at 1086–87. In short, when reviewing a Section 2241 petition, courts should look to whether the
petitioner’s claim is of a kind that is “cognizable” under Section 2255. If so, the petitioner
cannot meet the “saving clause” and cannot proceed under Section 2241. To be sure, “[t]he
remedy [afforded] by [a Section 2255] motion is not ineffective unless the procedure it provides
is incapable of adjudicating the claim.” Id. at 1088. Whether the petitioner could obtain relief
under Section 2255 is not relevant to the McCarthan test. Thus, the “remedy” that must be
“inadequate or ineffective” to trigger the saving clause is “the available process—not substantive
relief.” Id. at 1086.
“Allowing a prisoner with a claim that is cognizable in a motion to vacate to access the
saving clause nullifies the procedural hurdles of section 2255[.]” Id. at 1090. For example,
“[t]he mere fact that such a [§ 2255 motion] is procedurally barred by § 2255’s statute of
limitations or restriction on second or successive motions does not make it inadequate or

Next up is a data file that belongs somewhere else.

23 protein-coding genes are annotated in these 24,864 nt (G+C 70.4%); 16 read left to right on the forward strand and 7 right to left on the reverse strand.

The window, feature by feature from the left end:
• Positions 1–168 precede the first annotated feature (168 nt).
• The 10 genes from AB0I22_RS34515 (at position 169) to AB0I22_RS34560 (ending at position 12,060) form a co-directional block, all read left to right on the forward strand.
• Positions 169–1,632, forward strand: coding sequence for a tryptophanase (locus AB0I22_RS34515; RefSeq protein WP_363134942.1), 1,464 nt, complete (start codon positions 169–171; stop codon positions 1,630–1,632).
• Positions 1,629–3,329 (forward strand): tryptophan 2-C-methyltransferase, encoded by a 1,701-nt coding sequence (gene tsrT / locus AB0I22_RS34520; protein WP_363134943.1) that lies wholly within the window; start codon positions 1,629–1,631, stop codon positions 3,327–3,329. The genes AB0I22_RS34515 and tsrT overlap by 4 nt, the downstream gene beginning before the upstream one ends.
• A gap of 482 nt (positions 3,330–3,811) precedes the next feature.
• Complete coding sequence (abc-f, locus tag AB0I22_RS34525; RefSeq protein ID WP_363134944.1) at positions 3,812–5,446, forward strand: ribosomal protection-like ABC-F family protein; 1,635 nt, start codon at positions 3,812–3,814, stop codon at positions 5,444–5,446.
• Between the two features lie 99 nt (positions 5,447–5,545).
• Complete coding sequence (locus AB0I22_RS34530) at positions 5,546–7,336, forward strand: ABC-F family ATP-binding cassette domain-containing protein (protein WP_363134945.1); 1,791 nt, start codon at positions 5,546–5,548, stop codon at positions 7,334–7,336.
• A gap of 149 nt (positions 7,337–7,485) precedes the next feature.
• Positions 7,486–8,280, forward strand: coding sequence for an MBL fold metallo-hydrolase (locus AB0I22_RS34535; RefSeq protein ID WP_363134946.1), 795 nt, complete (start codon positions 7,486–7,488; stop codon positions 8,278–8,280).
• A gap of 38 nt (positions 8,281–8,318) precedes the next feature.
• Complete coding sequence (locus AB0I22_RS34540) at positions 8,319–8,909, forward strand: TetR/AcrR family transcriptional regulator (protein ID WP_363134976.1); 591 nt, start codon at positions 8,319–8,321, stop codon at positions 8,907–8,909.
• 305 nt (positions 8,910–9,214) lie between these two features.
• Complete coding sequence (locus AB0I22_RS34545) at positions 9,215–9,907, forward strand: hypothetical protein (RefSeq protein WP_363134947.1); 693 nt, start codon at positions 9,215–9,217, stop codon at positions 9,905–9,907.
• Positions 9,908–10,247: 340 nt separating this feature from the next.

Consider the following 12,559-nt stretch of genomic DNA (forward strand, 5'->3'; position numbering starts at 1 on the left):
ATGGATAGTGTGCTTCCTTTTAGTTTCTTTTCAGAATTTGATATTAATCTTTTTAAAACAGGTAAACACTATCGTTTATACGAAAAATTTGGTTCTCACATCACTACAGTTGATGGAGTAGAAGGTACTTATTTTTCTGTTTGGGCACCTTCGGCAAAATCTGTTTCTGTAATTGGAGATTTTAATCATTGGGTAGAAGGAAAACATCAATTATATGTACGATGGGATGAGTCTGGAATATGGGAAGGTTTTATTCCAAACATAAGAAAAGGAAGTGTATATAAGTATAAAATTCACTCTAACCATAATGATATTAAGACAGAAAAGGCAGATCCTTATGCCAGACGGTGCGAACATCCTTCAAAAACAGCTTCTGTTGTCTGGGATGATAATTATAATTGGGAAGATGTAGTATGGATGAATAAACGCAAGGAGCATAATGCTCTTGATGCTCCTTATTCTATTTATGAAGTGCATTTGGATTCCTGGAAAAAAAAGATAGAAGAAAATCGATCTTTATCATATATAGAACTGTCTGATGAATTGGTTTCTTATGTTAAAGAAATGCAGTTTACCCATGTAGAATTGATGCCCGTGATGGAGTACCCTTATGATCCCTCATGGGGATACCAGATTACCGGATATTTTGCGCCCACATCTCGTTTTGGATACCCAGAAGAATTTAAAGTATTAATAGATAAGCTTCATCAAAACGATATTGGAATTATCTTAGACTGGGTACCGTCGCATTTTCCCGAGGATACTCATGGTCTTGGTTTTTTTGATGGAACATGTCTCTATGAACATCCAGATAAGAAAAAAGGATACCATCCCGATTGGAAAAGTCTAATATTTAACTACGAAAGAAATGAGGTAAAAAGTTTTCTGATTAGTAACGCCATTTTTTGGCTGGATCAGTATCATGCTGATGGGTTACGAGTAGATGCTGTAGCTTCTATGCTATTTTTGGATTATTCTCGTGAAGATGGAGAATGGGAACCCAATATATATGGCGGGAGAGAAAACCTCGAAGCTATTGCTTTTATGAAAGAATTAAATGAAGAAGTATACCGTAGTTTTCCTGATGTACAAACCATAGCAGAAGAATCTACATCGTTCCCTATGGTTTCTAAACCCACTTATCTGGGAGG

ineffective.” Id. at 1091 (“A federal prisoner has one year to move to vacate his sentence under
section 2255. But when a prisoner uses the saving clause to bring a claim that is cognizable in a
motion to vacate, he bypasses his statute of limitations and gains limitless time to press claims
that prisoners who meet the requirements of section 2255 do not receive.”); Body v. Taylor, No.
1:15-CV-00311-AKK, 2015 WL 1910328, at *6 (N.D. Ala. Apr. 27, 2015), appeal dismissed,
(Oct. 28, 2015) (quoting Wofford, 177 F.3d at 1245 (Cox, J., concurring specially) (“I also agree
that the remedy by motion under § 2255 is not rendered ‘inadequate or ineffective’ because an
individual is procedurally barred from filing a second or successive § 2255 motion.”); see also
United States v. Lurie, 207 F.3d 1075, 1077 (8th Cir. 2000) (bars on successive motions and
statute of limitations do not render § 2255 motion inadequate or ineffective); and Charles v.